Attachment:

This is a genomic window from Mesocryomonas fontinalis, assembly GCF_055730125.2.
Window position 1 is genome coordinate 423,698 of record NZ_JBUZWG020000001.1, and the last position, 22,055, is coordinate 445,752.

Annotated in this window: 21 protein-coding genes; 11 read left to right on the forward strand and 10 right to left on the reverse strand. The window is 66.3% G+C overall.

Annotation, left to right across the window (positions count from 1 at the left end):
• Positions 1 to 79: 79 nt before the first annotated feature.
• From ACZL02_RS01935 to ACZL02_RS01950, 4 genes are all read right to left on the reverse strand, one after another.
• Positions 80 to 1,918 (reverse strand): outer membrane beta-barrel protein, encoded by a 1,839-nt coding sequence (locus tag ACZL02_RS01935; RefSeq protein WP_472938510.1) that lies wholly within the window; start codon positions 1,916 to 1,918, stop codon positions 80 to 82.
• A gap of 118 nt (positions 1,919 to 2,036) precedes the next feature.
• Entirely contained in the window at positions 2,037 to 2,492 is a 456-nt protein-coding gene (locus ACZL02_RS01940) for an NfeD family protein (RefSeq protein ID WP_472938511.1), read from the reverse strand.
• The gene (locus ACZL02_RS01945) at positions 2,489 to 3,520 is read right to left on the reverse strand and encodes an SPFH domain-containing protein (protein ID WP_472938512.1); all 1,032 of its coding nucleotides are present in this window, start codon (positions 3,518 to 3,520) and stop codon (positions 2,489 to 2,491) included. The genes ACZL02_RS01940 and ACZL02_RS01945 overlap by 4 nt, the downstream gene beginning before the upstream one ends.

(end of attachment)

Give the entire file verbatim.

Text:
This is a genomic window from Mesocryomonas fontinalis, assembly GCF_055730125.2.
Window position 1 is genome coordinate 423,698 of record NZ_JBUZWG020000001.1, and the last position, 22,055, is coordinate 445,752.

Annotated in this window: 21 protein-coding genes; 11 read left to right on the forward strand and 10 right to left on the reverse strand. The window is 66.3% G+C overall.

Annotation, left to right across the window (positions count from 1 at the left end):
• Positions 1 to 79: 79 nt before the first annotated feature.
• From ACZL02_RS01935 to ACZL02_RS01950, 4 genes are all read right to left on the reverse strand, one after another.
• Positions 80 to 1,918 (reverse strand): outer membrane beta-barrel protein, encoded by a 1,839-nt coding sequence (locus tag ACZL02_RS01935; RefSeq protein WP_472938510.1) that lies wholly within the window; start codon positions 1,916 to 1,918, stop codon positions 80 to 82.
• A gap of 118 nt (positions 1,919 to 2,036) precedes the next feature.
• Entirely contained in the window at positions 2,037 to 2,492 is a 456-nt protein-coding gene (locus ACZL02_RS01940) for an NfeD family protein (RefSeq protein ID WP_472938511.1), read from the reverse strand.
• The gene (locus ACZL02_RS01945) at positions 2,489 to 3,520 is read right to left on the reverse strand and encodes an SPFH domain-containing protein (protein ID WP_472938512.1); all 1,032 of its coding nucleotides are present in this window, start codon (positions 3,518 to 3,520) and stop codon (positions 2,489 to 2,491) included. The genes ACZL02_RS01940 and ACZL02_RS01945 overlap by 4 nt, the downstream gene beginning before the upstream one ends.